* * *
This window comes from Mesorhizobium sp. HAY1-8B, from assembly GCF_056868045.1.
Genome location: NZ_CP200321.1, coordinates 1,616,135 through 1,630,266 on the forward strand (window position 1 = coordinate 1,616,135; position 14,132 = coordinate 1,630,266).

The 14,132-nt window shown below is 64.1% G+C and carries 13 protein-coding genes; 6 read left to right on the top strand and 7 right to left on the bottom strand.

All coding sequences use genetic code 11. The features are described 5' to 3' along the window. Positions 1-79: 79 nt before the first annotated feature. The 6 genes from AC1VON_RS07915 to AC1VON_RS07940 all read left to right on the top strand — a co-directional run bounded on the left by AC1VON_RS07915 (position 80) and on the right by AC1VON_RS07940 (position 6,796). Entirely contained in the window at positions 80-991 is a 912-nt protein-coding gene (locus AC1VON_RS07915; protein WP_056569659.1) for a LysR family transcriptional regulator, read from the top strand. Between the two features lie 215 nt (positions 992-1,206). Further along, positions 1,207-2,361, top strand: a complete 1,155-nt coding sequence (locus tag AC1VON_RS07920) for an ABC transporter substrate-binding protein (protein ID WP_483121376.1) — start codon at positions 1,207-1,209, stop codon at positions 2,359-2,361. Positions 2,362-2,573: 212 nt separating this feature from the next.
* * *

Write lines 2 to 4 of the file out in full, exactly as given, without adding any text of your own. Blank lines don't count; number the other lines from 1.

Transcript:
Genome location: NZ_CP200321.1, coordinates 1,616,135 through 1,630,266 on the forward strand (window position 1 = coordinate 1,616,135; position 14,132 = coordinate 1,630,266).

The 14,132-nt window shown below is 64.1% G+C and carries 13 protein-coding genes; 6 read left to right on the top strand and 7 right to left on the bottom strand.

All coding sequences use genetic code 11. The features are described 5' to 3' along the window. Positions 1-79: 79 nt before the first annotated feature. The 6 genes from AC1VON_RS07915 to AC1VON_RS07940 all read left to right on the top strand — a co-directional run bounded on the left by AC1VON_RS07915 (position 80) and on the right by AC1VON_RS07940 (position 6,796). Entirely contained in the window at positions 80-991 is a 912-nt protein-coding gene (locus AC1VON_RS07915; protein WP_056569659.1) for a LysR family transcriptional regulator, read from the top strand. Between the two features lie 215 nt (positions 992-1,206). Further along, positions 1,207-2,361, top strand: a complete 1,155-nt coding sequence (locus tag AC1VON_RS07920) for an ABC transporter substrate-binding protein (protein ID WP_483121376.1) — start codon at positions 1,207-1,209, stop codon at positions 2,359-2,361. Positions 2,362-2,573: 212 nt separating this feature from the next.